In the midst of Girls Gone Wild culture, in which stripping is made to seem effortless and women’s naked bodies are cast as easily replaceable, Kim Price-Glynn enters the Lion’s Den. The Den, a seedy strip club in a small, white, working-class town in the Northeast, is a far cry from the glamorous media images of low lights, glamorous makeup, and dazzling stage sets. Quite the contrary, the Den’s physical layout—run-down and in serious need of repair—mirrors the niche its strippers occupy as the exploited and expendable employees of a club centered around male desire and profit.
Strip Club: Gender, Power, and Sex Work is an ethnography by Price-Glynn in which she explores what she calls the “gendered processes” underlying the organizational structure at a strip club. While working as a cocktail waitress, Price-Glynn turned her attention to the formal and informal processes by which strip club employees, dancers, and customers exercised authority and had their needs and desires fulfilled. Who “wins” when it comes to stripping? Her answer, while attentive to the ambiguities, suggests that males—customers and employees—“win.” Strippers get the short end of the stick.
Price-Glynn doesn’t believe that strip clubs need to be shut down, nor that strippers are caught in cycles of abuse. Instead, she places the “blame” for the exploitative conditions experienced by Lion’s Den dancers on a larger culture of misogyny. Rape culture, the permissibility of violence, and the unique intersection in the club of racism, ageism, and sizeism are overarching social realities that converge to enable the Den’s brand of sexist exploitation.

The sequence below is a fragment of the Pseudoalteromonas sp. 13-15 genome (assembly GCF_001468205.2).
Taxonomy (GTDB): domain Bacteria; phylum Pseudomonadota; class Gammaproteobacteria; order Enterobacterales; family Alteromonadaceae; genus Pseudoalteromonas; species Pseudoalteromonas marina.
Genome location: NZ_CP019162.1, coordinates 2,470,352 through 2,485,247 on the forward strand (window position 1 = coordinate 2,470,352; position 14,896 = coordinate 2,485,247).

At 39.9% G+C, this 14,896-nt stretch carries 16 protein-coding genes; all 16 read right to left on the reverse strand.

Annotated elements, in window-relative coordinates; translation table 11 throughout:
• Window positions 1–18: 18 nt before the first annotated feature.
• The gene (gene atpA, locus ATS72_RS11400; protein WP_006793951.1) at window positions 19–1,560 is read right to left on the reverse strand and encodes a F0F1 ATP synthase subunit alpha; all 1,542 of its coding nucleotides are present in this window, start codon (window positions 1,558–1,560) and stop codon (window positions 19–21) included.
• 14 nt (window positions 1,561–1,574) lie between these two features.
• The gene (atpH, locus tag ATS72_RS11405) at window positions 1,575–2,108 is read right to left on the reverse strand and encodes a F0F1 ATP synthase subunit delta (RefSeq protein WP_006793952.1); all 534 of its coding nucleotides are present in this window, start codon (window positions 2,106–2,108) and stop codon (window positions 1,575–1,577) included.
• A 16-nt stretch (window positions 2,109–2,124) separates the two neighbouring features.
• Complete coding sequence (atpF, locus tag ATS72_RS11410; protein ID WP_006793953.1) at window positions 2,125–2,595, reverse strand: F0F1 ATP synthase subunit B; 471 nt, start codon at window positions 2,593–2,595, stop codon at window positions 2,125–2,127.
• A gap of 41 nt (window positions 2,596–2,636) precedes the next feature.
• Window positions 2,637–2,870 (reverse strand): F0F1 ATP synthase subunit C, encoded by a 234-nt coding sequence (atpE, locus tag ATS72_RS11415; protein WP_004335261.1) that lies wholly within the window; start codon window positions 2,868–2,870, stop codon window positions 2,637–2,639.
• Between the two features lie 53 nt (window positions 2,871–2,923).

Her major argument relates to what she calls “gendered organizational theory.” She reveals the ways in which the club’s formal processes cultivate an environment where male roles allow authority and influence and female (specifically, strippers’) roles are devalued. Price-Glynn considers this “internal logic” of the club contradictory. She describes, in great detail, the division of labor of the club. DJs pick music and receive tip outs from dancers. Bouncers supervise private dances. Customers enjoy a venue to express a certain type of masculinity. Managers describe their job as “babysitting a bunch of 18-year-olds.” The formal structure of the club leaves the women with little influence over its workings. While housemoms and cocktail waitresses have some authority (namely, over dancers), strippers are the only ones who do not formally oversee anyone else’s work. The Lion’s Den, she suggests, is a male-centered and male-serving institution.
Price-Glynn considers this gendered organization contradictory. Strippers often earn much more money than men and women in comparable jobs, but this relatively high income is tempered by the institutional disempowerment they face. As she says, “devaluation of strippers by their male coworkers levels the social playing field, enabling men to save face despite their lower earnings” (65). Strippers experience a sense of liminality regarding their level of power and influence at work. Price-Glynn considers this a simultaneous source of empowerment and disempowerment, and it is this ambiguity that is exploited by male coworkers. “In an industry known for paying women more than the average wage in similar jobs, owners and managers were able to leverage this fact to chip away at the strippers’ incomes.”